Andrew Sturmfels

Master of Public Policy and Administration - Class of 2012

Andrew Strumfels

Andrew Sturmfels' career took an abrupt turn when he answered his calling to public service. Now an adviser in the Governor's Office, he helps to shape California's economic landscape.

  Although my career was going really well, I felt like there was something missing, I wanted a career where I could make a difference in the lives of others.

Andrew Sturmfels appeared destined for a bright career in hospitality, but in the back of his mind, he always felt called to make an impact on a greater scale.

So he came to Sacramento State, where he enrolled in the Public Policy and Administration graduate program. That choice shaped the rising star's future, as today he crafts policy and effects change in the highest office in the state.

The Sacramento State graduate landed a job on Gov. Jerry Brown's staff just months after he presented his MPPA thesis at the State Capitol. But the 32-year-old had been aiming for a career in state government years before then.

Sturmfels worked his way from intern with then-Assembly Member Dave Jones to a graduate student position with Cal-EPA to a civil servant analyst job with the Department of Toxic Substances Control (DTSC), then to civil servant manager with DTSC before being appointed in 2013 by Brown as senior permit assistance specialist in the Governor's Office of Business and Economic Development (GO-Biz). In September 2014, he was appointed as deputy director of Legislative and Intergovernmental Affairs at GO-Biz.

Created by Brown to serve as California's single point of contact for economic development and job creation efforts, GO-Biz offers a range of services to business owners. These include attraction, retention and expansion services, site selection, permit streamlining, clearing of regulatory hurdles, small-business assistance, international trade development, and assistance with state government.

Andrew Strumfels As a permitting specialist, Sturmfels worked with businesses and helped them navigate the business permitting process. He also worked with regulating agencies at all levels of government to improve their permit processes. In his new role, he manages the legislative portfolio for GO-Biz, which also includes the state's Film Commission, Tourism Commission, and Infrastructure Bank.

Sturmfels' road to the governor's office was not always clear. After graduating from Virginia's Roanoke College in 2005, he was hired by Marriott International and moved to San Francisco. He married and later settled in Sacramento. But he was incessantly drawn to public service.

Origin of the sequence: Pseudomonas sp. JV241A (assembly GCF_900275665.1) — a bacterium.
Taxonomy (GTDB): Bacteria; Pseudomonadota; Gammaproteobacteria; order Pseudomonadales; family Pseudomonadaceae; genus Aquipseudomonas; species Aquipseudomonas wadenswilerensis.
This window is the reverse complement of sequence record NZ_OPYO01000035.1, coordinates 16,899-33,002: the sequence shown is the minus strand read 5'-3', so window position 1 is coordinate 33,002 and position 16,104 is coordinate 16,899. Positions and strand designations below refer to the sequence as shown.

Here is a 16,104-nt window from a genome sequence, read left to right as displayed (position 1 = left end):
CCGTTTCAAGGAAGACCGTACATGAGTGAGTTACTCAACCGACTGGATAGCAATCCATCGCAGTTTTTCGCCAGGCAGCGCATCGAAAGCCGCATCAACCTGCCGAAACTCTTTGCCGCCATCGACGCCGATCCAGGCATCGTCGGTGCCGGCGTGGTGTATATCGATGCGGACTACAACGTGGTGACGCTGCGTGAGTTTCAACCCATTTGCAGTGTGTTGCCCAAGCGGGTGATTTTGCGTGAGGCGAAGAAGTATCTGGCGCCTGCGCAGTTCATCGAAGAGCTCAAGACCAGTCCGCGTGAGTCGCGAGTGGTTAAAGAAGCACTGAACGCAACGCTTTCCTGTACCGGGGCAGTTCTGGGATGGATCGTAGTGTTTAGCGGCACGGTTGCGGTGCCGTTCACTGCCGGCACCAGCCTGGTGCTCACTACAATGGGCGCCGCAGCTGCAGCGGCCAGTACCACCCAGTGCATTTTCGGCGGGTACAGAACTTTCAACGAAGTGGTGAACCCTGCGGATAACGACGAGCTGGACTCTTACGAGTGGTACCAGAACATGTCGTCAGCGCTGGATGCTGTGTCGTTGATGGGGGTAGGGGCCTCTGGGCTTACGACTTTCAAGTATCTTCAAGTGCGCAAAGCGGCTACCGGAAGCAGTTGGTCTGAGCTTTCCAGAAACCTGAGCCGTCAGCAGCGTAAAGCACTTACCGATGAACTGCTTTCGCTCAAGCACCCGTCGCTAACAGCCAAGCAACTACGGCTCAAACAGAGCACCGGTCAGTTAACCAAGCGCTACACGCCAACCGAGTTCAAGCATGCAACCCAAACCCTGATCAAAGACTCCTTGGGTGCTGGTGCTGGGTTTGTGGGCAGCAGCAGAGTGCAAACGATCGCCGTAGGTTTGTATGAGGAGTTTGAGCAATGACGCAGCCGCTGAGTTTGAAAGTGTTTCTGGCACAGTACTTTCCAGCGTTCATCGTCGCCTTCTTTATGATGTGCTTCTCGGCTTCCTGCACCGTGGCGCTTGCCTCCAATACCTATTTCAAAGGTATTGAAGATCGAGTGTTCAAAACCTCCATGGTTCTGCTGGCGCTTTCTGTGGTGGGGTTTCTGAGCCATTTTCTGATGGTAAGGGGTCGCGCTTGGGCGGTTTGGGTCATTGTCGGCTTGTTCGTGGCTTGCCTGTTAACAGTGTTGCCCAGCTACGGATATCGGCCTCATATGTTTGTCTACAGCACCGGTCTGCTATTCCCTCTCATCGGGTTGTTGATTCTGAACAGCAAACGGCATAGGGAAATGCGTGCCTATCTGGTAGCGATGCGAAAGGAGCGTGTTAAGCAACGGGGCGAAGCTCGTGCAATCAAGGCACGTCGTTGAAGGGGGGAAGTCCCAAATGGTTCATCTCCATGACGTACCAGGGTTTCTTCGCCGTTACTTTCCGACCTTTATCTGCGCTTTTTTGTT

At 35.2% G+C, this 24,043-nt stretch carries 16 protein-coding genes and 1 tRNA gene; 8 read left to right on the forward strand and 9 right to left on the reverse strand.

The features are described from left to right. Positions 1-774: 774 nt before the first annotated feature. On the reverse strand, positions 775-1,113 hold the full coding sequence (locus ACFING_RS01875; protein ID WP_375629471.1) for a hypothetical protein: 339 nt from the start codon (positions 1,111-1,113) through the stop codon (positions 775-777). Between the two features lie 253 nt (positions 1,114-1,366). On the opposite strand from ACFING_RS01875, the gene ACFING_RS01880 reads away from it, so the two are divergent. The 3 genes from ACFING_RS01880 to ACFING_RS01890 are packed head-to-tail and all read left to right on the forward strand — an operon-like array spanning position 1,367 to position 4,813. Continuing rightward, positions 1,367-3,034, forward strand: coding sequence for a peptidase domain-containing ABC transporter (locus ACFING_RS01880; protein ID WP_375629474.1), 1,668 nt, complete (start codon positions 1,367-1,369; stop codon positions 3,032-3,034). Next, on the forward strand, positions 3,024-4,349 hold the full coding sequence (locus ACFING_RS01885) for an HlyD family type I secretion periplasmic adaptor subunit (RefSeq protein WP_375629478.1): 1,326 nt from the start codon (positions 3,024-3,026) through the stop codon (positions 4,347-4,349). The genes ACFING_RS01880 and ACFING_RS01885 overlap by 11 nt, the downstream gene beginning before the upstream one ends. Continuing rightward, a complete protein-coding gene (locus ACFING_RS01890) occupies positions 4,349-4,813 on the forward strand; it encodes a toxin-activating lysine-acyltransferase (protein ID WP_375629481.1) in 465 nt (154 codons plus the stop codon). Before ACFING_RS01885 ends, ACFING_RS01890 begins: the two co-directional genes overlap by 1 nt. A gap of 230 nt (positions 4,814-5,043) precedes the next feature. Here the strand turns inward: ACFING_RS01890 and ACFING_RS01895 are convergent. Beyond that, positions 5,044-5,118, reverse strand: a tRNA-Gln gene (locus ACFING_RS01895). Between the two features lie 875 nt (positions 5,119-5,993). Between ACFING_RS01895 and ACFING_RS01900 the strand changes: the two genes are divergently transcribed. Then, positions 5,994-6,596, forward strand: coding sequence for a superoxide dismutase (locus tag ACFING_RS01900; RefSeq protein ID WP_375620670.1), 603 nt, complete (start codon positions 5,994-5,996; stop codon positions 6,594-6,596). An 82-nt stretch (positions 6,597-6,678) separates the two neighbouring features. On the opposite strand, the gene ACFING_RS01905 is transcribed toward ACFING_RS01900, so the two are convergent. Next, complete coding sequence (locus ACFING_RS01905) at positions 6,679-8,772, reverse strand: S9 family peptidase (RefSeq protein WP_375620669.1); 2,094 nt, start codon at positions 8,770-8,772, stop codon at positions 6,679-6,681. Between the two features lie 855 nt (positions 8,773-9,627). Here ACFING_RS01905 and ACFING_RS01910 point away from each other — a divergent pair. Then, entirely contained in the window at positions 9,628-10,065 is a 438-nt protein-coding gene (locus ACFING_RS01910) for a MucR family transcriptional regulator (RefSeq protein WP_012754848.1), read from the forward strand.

"Although my career was going really well, I felt like there was something missing," Sturmfels said. "I wanted a career where I could make a difference in the lives of others."

That prompted him to seek out a job in government.

Sacramento State's Public Policy and Administration graduate program was a perfect fit. During his 18 months of study, he was grateful for the guidance he received, particularly from Ted Lascher, a professor in the College of Social Sciences and Interdisciplinary Studies (SSIS).

Sturmfels' honors included the 2012 Cristy Jensen Award as the outstanding student in Public Policy and Administration, as well as the 2012 Dean's Award for outstanding graduate student within SSIS. His master's thesis on "Financing Economic Development Post-Redevelopment" has become the go-to piece in California for understanding municipal finance in the post-redevelopment era.

"Andrew was an excellent student throughout his time at Sacramento State," Lascher said. "His master's thesis was particularly impressive. It combined careful, detailed analysis of alternative approaches to economic development with concrete, practical recommendations."

Sturmfels is active in serving his local community, and after serving two years on the West Sacramento Economic Development Advisory Commission, he was appointed in 2015 to serve on the West Sacramento Planning Commission.

"I believe in leading through service to others, and want to make a difference by being a servant leader in the public sector," Sturmfels says. He seems well on his way toward an even brighter future. – Alan Miller and John Blomster

Last Updated: July 2015

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